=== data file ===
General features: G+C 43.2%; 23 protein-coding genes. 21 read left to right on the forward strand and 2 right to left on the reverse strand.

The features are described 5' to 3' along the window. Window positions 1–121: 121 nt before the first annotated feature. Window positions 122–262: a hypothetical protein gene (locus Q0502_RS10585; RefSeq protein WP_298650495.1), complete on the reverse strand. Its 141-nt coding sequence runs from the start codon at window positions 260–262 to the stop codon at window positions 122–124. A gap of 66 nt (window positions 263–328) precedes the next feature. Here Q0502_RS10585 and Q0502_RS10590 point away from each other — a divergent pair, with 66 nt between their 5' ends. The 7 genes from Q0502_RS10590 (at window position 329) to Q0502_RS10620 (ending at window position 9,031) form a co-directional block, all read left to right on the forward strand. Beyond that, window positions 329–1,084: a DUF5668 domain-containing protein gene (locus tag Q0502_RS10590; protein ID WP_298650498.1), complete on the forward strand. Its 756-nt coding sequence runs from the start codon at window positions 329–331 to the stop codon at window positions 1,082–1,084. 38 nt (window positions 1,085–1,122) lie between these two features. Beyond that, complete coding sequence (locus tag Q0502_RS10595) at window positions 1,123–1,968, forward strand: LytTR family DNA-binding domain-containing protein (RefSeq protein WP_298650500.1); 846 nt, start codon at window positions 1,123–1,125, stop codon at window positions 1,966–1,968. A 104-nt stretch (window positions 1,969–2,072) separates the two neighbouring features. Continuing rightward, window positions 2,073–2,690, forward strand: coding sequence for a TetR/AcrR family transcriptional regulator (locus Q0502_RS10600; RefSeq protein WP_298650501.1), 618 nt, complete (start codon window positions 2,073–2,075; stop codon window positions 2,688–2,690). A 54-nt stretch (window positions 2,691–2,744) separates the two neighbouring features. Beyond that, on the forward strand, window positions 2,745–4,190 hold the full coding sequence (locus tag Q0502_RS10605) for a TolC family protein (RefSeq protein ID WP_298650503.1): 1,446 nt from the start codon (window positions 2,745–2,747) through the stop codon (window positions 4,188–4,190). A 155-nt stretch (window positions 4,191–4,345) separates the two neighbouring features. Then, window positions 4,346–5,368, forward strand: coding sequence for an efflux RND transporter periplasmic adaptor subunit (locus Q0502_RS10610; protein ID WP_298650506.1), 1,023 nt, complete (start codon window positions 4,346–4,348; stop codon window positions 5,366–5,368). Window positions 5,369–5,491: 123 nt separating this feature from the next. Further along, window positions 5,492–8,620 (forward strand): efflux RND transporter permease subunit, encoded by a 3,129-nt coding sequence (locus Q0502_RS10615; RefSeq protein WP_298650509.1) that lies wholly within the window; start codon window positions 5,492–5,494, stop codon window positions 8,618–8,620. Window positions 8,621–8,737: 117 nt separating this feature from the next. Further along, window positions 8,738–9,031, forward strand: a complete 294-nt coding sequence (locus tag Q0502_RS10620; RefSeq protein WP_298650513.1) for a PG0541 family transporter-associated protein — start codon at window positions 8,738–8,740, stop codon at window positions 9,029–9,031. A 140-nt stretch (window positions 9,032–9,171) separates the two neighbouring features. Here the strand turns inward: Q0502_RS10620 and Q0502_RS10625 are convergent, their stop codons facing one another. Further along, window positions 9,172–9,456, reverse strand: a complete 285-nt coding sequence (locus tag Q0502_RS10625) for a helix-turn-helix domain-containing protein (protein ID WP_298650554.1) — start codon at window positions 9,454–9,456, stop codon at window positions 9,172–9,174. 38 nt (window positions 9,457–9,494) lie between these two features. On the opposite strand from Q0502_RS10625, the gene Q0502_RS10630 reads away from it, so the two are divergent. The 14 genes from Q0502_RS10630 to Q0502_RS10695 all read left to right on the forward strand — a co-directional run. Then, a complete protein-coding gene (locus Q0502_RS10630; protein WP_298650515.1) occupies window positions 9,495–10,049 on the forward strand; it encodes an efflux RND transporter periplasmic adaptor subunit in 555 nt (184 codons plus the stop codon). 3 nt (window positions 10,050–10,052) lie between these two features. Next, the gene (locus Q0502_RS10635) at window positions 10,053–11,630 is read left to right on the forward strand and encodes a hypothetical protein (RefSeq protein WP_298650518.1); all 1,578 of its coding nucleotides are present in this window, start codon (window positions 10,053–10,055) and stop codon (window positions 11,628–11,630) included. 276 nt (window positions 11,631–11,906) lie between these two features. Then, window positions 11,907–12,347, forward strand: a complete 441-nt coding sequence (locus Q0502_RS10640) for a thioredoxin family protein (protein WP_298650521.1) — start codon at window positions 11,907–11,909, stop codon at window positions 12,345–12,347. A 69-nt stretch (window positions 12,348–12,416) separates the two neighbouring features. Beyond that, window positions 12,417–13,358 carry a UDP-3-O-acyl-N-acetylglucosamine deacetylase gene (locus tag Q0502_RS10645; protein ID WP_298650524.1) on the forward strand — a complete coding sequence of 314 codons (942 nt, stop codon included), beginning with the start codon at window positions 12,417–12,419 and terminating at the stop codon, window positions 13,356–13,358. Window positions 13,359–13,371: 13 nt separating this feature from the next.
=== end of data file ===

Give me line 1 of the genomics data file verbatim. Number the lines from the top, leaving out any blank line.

General features: G+C 43.2%; 23 protein-coding genes. 21 read left to right on the forward strand and 2 right to left on the reverse strand.